I had this same problem with Susan Boyle – everybody acting so feckin astonished that such a non-thin, non-blonde, non-young person might have a good voice. I mean, really, Simon Cowell, you’re going to roll your eyes and snicker at a homely lady before she even opens her mouth on a TALENT SHOW? Argh. The not-so-sub-text is exactly what you said: only pretty people are talented, and the world is shocked – SHOCKED I TELL YOU – when a chubster has a talent. It’s just so offensive, but at the same time, it’s so very blatant that it gives us an opportunity to point and say: “LOOK! See what we’ve been telling you about anti-fat prejudice? SEE?”

  7. catrandom April 2, 2012 at 3:35 pm #

    “Beauty equals talent” is based on self-selection to some extent, I think. Most people who look like Mr. Antoine wouldn’t have the courage to put themselves out there at all, no matter how well they sang. All entertainers have to put up with a certain amount of hateful garbage thrown their way, but a man as fat as this will be wading through it, even if it is slightly mitigated by his obvious abilities. And of course he knows that. Takes more courage than most of us have.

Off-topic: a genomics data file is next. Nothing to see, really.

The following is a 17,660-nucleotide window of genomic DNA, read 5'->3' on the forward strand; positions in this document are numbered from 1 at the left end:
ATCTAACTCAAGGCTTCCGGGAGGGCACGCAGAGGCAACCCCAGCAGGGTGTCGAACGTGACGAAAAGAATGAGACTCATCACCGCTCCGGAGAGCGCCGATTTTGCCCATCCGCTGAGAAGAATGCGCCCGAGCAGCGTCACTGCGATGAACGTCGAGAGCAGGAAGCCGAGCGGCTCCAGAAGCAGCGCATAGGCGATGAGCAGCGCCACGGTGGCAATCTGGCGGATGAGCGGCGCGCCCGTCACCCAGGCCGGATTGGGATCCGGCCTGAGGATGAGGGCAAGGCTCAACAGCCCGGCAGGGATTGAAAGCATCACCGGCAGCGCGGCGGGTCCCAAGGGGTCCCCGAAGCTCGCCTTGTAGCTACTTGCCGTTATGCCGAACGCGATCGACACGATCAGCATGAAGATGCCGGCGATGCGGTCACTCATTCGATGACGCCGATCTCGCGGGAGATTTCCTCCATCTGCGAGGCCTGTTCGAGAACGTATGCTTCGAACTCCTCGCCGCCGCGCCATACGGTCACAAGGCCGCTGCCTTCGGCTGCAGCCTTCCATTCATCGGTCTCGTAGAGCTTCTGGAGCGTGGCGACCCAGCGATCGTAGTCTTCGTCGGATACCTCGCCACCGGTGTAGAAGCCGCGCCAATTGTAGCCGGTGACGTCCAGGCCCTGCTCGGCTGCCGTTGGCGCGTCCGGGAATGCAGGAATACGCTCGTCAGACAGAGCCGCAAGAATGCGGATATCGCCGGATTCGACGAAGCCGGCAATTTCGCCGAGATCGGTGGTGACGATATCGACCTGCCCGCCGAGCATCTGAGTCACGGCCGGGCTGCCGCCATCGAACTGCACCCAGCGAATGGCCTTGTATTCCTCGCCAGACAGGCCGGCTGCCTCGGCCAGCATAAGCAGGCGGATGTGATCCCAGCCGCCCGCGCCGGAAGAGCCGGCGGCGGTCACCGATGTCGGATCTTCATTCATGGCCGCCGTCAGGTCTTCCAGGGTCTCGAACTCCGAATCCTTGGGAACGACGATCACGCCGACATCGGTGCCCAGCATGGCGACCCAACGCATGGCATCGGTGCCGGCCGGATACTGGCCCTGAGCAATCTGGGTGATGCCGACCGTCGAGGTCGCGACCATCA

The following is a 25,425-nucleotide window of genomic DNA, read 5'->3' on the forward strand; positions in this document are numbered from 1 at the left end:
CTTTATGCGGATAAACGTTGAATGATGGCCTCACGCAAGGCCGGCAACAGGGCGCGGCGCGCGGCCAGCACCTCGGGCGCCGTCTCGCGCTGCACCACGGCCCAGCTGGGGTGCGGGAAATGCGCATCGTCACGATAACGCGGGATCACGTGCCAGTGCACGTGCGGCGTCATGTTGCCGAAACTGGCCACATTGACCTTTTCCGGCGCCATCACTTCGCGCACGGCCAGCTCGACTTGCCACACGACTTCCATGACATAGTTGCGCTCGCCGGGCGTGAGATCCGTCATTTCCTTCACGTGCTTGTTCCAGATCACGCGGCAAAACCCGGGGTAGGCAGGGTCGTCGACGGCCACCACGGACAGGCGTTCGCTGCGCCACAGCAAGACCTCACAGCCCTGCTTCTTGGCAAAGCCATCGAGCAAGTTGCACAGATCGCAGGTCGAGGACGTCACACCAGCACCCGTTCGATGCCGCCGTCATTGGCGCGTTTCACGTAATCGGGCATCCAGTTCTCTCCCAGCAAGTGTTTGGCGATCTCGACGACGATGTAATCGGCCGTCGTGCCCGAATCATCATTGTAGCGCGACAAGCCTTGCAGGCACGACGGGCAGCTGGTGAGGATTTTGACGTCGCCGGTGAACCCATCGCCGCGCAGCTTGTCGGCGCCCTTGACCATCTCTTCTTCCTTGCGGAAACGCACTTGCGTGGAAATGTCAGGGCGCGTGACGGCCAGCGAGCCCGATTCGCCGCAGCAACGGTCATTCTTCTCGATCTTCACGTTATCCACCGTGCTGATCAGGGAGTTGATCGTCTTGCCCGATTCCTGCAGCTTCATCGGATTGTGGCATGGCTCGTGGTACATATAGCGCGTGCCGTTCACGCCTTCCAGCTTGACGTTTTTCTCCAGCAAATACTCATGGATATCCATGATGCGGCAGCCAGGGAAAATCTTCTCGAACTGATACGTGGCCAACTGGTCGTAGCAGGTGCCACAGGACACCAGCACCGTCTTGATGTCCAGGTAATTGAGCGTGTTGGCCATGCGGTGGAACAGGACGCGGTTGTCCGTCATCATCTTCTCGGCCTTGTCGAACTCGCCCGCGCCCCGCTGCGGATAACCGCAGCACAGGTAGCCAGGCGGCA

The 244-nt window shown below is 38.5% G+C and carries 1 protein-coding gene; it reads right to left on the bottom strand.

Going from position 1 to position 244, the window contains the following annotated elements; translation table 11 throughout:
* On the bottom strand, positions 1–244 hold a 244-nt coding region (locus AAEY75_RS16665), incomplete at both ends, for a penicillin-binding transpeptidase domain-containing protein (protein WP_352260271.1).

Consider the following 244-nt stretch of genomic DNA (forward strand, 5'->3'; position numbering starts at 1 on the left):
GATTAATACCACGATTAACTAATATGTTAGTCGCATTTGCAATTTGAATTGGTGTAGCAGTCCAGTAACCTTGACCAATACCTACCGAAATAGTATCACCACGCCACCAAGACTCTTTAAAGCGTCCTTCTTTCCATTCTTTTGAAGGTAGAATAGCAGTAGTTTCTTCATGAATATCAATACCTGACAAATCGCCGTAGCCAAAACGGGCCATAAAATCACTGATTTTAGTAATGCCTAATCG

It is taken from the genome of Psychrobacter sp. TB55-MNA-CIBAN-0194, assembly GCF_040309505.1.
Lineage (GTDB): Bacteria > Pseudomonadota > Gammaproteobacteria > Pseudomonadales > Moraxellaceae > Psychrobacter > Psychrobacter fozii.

This kid as a singer? On first listen, he sounds like the real deal to me, with a very warm, masculine voice. In any event, this is a serious singer and no novelty act. For whatever difference that will make.

    (And Timothy Spall in Secrets & Lies? Sexy as hell. Playing a plain good man is one of the hardest things an actor can do; by the end of the movie, I was kind of in love.)

  8. KESW April 2, 2012 at 5:32 pm #

    I’m so flattered you turned my question into a whole post!
    Reflecting on the subjectivity of sexy, I agree with above commenters that there is a significant non-visual aspect to how sexy a person is. Part of it is personality, but I think part of it also is tactile, based on the fact that usually sexy = a person I could imagine having a physical relationship with.

    For example, my husband gives me a hard time for being a David Tennant fangirl, which I think is based a little bit on some insecurity of his that before him, my “type” was very much the skinny, dark haired boy nerd with glasses. My husband, on the other hand, is more of a husky Viking; and MILES sexier to me than a bony geek (though I will still gaze fondly upon them). I just can’t and don’t want to imagine (for me) what it would be like to “have and to hold”, so to speak, someone that skinny.